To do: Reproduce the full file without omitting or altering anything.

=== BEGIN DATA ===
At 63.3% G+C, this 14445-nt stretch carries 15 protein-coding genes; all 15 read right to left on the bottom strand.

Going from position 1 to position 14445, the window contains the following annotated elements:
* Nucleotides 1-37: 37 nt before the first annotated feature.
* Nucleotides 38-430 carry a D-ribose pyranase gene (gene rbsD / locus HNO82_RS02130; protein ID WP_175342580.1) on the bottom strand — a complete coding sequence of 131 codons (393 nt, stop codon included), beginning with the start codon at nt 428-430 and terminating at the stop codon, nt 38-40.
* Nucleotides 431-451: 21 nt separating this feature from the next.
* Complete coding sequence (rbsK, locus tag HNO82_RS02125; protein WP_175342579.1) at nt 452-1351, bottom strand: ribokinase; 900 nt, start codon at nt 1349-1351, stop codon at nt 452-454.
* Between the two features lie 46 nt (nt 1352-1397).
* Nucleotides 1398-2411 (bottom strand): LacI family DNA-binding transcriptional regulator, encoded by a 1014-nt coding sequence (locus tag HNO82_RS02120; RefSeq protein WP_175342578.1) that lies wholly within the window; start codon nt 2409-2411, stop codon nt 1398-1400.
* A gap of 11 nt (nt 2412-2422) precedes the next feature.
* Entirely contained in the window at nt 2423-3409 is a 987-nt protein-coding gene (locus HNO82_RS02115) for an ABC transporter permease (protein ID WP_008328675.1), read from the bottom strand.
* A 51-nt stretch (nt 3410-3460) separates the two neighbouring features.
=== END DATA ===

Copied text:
At 63.3% G+C, this 14445-nt stretch carries 15 protein-coding genes; all 15 read right to left on the bottom strand.

Going from position 1 to position 14445, the window contains the following annotated elements:
* Nucleotides 1-37: 37 nt before the first annotated feature.
* Nucleotides 38-430 carry a D-ribose pyranase gene (gene rbsD / locus HNO82_RS02130; protein ID WP_175342580.1) on the bottom strand — a complete coding sequence of 131 codons (393 nt, stop codon included), beginning with the start codon at nt 428-430 and terminating at the stop codon, nt 38-40.
* Nucleotides 431-451: 21 nt separating this feature from the next.
* Complete coding sequence (rbsK, locus tag HNO82_RS02125; protein WP_175342579.1) at nt 452-1351, bottom strand: ribokinase; 900 nt, start codon at nt 1349-1351, stop codon at nt 452-454.
* Between the two features lie 46 nt (nt 1352-1397).
* Nucleotides 1398-2411 (bottom strand): LacI family DNA-binding transcriptional regulator, encoded by a 1014-nt coding sequence (locus tag HNO82_RS02120; RefSeq protein WP_175342578.1) that lies wholly within the window; start codon nt 2409-2411, stop codon nt 1398-1400.
* A gap of 11 nt (nt 2412-2422) precedes the next feature.
* Entirely contained in the window at nt 2423-3409 is a 987-nt protein-coding gene (locus HNO82_RS02115) for an ABC transporter permease (protein ID WP_008328675.1), read from the bottom strand.
* A 51-nt stretch (nt 3410-3460) separates the two neighbouring features.